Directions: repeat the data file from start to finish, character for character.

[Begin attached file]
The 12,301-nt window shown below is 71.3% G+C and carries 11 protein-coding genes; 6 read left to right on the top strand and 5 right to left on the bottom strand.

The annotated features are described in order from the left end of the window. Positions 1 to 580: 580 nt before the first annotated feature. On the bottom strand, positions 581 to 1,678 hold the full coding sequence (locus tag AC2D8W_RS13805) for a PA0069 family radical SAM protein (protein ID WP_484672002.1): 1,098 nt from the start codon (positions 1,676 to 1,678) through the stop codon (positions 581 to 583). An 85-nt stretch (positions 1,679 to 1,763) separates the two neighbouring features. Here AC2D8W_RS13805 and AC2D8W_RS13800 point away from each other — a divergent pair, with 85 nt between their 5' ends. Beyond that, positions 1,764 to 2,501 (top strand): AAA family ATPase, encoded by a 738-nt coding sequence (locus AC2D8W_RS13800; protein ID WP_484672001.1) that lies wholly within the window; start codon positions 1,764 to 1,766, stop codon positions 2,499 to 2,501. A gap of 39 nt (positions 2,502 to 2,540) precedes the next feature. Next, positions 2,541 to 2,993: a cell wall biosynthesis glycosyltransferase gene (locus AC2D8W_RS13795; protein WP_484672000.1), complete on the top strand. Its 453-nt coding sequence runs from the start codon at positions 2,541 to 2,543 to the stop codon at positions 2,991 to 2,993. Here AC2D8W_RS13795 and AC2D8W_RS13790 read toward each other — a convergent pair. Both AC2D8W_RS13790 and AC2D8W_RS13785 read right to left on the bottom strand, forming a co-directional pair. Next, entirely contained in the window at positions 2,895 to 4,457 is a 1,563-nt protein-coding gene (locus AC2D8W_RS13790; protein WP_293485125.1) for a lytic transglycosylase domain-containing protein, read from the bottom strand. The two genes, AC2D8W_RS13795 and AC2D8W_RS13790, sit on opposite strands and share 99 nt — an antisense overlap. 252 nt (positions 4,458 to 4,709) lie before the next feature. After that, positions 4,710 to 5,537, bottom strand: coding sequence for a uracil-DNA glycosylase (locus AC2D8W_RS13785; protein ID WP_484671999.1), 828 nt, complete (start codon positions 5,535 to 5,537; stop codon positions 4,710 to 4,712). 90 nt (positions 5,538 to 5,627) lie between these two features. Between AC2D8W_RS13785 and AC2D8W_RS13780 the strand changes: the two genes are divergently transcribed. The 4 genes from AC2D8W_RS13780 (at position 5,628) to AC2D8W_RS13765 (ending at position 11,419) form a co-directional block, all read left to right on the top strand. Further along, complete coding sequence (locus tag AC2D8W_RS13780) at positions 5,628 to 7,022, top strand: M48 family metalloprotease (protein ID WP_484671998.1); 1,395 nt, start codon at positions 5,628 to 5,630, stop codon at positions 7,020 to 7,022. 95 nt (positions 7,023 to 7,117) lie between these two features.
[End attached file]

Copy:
The 12,301-nt window shown below is 71.3% G+C and carries 11 protein-coding genes; 6 read left to right on the top strand and 5 right to left on the bottom strand.

The annotated features are described in order from the left end of the window. Positions 1 to 580: 580 nt before the first annotated feature. On the bottom strand, positions 581 to 1,678 hold the full coding sequence (locus tag AC2D8W_RS13805) for a PA0069 family radical SAM protein (protein ID WP_484672002.1): 1,098 nt from the start codon (positions 1,676 to 1,678) through the stop codon (positions 581 to 583). An 85-nt stretch (positions 1,679 to 1,763) separates the two neighbouring features. Here AC2D8W_RS13805 and AC2D8W_RS13800 point away from each other — a divergent pair, with 85 nt between their 5' ends. Beyond that, positions 1,764 to 2,501 (top strand): AAA family ATPase, encoded by a 738-nt coding sequence (locus AC2D8W_RS13800; protein ID WP_484672001.1) that lies wholly within the window; start codon positions 1,764 to 1,766, stop codon positions 2,499 to 2,501. A gap of 39 nt (positions 2,502 to 2,540) precedes the next feature. Next, positions 2,541 to 2,993: a cell wall biosynthesis glycosyltransferase gene (locus AC2D8W_RS13795; protein WP_484672000.1), complete on the top strand. Its 453-nt coding sequence runs from the start codon at positions 2,541 to 2,543 to the stop codon at positions 2,991 to 2,993. Here AC2D8W_RS13795 and AC2D8W_RS13790 read toward each other — a convergent pair. Both AC2D8W_RS13790 and AC2D8W_RS13785 read right to left on the bottom strand, forming a co-directional pair. Next, entirely contained in the window at positions 2,895 to 4,457 is a 1,563-nt protein-coding gene (locus AC2D8W_RS13790; protein WP_293485125.1) for a lytic transglycosylase domain-containing protein, read from the bottom strand. The two genes, AC2D8W_RS13795 and AC2D8W_RS13790, sit on opposite strands and share 99 nt — an antisense overlap. 252 nt (positions 4,458 to 4,709) lie before the next feature. After that, positions 4,710 to 5,537, bottom strand: coding sequence for a uracil-DNA glycosylase (locus AC2D8W_RS13785; protein ID WP_484671999.1), 828 nt, complete (start codon positions 5,535 to 5,537; stop codon positions 4,710 to 4,712). 90 nt (positions 5,538 to 5,627) lie between these two features. Between AC2D8W_RS13785 and AC2D8W_RS13780 the strand changes: the two genes are divergently transcribed. The 4 genes from AC2D8W_RS13780 (at position 5,628) to AC2D8W_RS13765 (ending at position 11,419) form a co-directional block, all read left to right on the top strand. Further along, complete coding sequence (locus tag AC2D8W_RS13780) at positions 5,628 to 7,022, top strand: M48 family metalloprotease (protein ID WP_484671998.1); 1,395 nt, start codon at positions 5,628 to 5,630, stop codon at positions 7,020 to 7,022. 95 nt (positions 7,023 to 7,117) lie between these two features.